Header

UZH-Logo

Maintenance Infos

The role of the area postrema in the anorectic effects of amylin and salmon calcitonin: behavioral and neuronal phenotyping


Braegger, Fiona E; Asarian, Lori; Dahl, Kirsten; Lutz, Thomas A; Boyle, Christina N (2014). The role of the area postrema in the anorectic effects of amylin and salmon calcitonin: behavioral and neuronal phenotyping. European Journal of Neuroscience, 40(7):3055-3066.

Abstract

Amylin reduces meal size by activating noradrenergic neurons in the area postrema (AP). Neurons in the AP also mediate the eating-inhibitory effects of salmon calcitonin (sCT), a potent amylin agonist, but the phenotypes of the neurons mediating its effect are unknown. Here we investigated whether sCT activates similar neuronal populations to amylin, and if its anorectic properties also depend on AP function. Male rats underwent AP lesion (APX) or sham surgery. Meal patterns were analysed under ad libitum and post-deprivation conditions. The importance of the AP in mediating the anorectic action of sCT was examined in feeding experiments of dose-response effects of sCT in APX vs. sham rats. The effect of sCT to induce Fos expression was compared between surgery groups, and relative to amylin. The phenotype of Fos-expressing neurons in the brainstem was examined by testing for the co-expression of dopamine beta hydroxylase (DBH) or tryptophan hydroxylase (TPH). By measuring the apposition of vesicular glutamate transporter-2 (VGLUT2)-positive boutons, potential glutamatergic input to amylin- and sCT-activated AP neurons was compared. Similar to amylin, an intact AP was necessary for sCT to reduce eating. Further, co-expression between Fos activation and DBH after amylin or sCT did not differ markedly, while co-localization of Fos and TPH was minor. Approximately 95% of neurons expressing Fos and DBH after amylin or sCT treatment were closely apposed to VGLUT2-positive boutons. Our study suggests that the hindbrain pathways engaged by amylin and sCT share many similarities, including the mediation by AP neurons.

Abstract

Amylin reduces meal size by activating noradrenergic neurons in the area postrema (AP). Neurons in the AP also mediate the eating-inhibitory effects of salmon calcitonin (sCT), a potent amylin agonist, but the phenotypes of the neurons mediating its effect are unknown. Here we investigated whether sCT activates similar neuronal populations to amylin, and if its anorectic properties also depend on AP function. Male rats underwent AP lesion (APX) or sham surgery. Meal patterns were analysed under ad libitum and post-deprivation conditions. The importance of the AP in mediating the anorectic action of sCT was examined in feeding experiments of dose-response effects of sCT in APX vs. sham rats. The effect of sCT to induce Fos expression was compared between surgery groups, and relative to amylin. The phenotype of Fos-expressing neurons in the brainstem was examined by testing for the co-expression of dopamine beta hydroxylase (DBH) or tryptophan hydroxylase (TPH). By measuring the apposition of vesicular glutamate transporter-2 (VGLUT2)-positive boutons, potential glutamatergic input to amylin- and sCT-activated AP neurons was compared. Similar to amylin, an intact AP was necessary for sCT to reduce eating. Further, co-expression between Fos activation and DBH after amylin or sCT did not differ markedly, while co-localization of Fos and TPH was minor. Approximately 95% of neurons expressing Fos and DBH after amylin or sCT treatment were closely apposed to VGLUT2-positive boutons. Our study suggests that the hindbrain pathways engaged by amylin and sCT share many similarities, including the mediation by AP neurons.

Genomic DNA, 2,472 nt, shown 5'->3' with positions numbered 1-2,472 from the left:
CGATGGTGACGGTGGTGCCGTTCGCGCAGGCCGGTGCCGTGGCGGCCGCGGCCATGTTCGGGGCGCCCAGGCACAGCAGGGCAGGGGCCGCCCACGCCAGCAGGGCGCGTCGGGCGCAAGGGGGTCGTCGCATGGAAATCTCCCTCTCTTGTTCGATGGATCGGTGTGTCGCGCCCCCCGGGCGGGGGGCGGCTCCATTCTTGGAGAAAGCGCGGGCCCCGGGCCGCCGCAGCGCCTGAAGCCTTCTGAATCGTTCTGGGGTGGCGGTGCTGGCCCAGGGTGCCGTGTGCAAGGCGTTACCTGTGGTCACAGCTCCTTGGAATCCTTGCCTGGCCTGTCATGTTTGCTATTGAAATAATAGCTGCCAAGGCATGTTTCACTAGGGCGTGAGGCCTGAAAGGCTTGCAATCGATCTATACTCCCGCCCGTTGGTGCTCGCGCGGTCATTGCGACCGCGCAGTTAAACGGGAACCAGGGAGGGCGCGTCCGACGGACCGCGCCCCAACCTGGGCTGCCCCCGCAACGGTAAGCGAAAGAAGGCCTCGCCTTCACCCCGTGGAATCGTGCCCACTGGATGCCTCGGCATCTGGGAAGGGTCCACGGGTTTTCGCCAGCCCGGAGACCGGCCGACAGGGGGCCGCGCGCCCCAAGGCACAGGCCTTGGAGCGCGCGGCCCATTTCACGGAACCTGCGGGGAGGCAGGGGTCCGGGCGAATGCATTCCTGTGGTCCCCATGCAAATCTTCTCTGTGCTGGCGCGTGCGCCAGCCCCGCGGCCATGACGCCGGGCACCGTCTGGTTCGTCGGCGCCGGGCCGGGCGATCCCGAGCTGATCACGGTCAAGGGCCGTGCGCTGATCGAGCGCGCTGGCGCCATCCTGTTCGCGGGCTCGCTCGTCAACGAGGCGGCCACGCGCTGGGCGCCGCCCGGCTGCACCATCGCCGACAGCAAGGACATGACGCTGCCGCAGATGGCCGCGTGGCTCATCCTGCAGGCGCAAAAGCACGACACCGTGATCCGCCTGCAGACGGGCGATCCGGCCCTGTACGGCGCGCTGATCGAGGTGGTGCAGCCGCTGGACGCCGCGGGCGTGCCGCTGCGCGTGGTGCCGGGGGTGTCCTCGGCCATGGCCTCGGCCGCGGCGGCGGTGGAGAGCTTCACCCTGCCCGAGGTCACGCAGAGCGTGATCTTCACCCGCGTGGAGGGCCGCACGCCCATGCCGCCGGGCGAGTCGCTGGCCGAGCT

Statistics

Citations

6 citations in Web of Science®
7 citations in Scopus®
Google Scholar™

Altmetrics

Downloads

45 downloads since deposited on 21 Oct 2014
22 downloads since 12 months
Detailed statistics

Additional indexing

Item Type:Journal Article, refereed, original work
Communities & Collections:04 Faculty of Medicine > Center for Integrative Human Physiology
05 Vetsuisse Faculty > Institute of Veterinary Physiology
05 Vetsuisse Faculty > Institute of Laboratory Animal Science
Dewey Decimal Classification:570 Life sciences; biology
610 Medicine & health
Date:2014
Deposited On:21 Oct 2014 12:11
Last Modified:05 Apr 2016 18:25
Publisher:Wiley-Blackwell Publishing, Inc.
ISSN:0953-816X
Publisher DOI:https://doi.org/10.1111/ejn.12672
Related URLs:http://www.zora.uzh.ch/104647/
PubMed ID:25040689

Download

Preview Icon on Download
Content: Published Version
Filetype: PDF - Registered users only
Size: 2MB
View at publisher
Preview Icon on Download
Preview
Content: Accepted Version
Filetype: PDF
Size: 2MB

TrendTerms

TrendTerms displays relevant terms of the abstract of this publication and related documents on a map. The terms and their relations were extracted from ZORA using word statistics. Their timelines are taken from ZORA as well. The bubble size of a term is proportional to the number of documents where the term occurs. Red, orange, yellow and green colors are used for terms that occur in the current document; red indicates high interlinkedness of a term with other terms, orange, yellow and green decreasing interlinkedness. Blue is used for terms that have a relation with the terms in this document, but occur in other documents.
You can navigate and zoom the map. Mouse-hovering a term displays its timeline, clicking it yields the associated documents.

Author Collaborations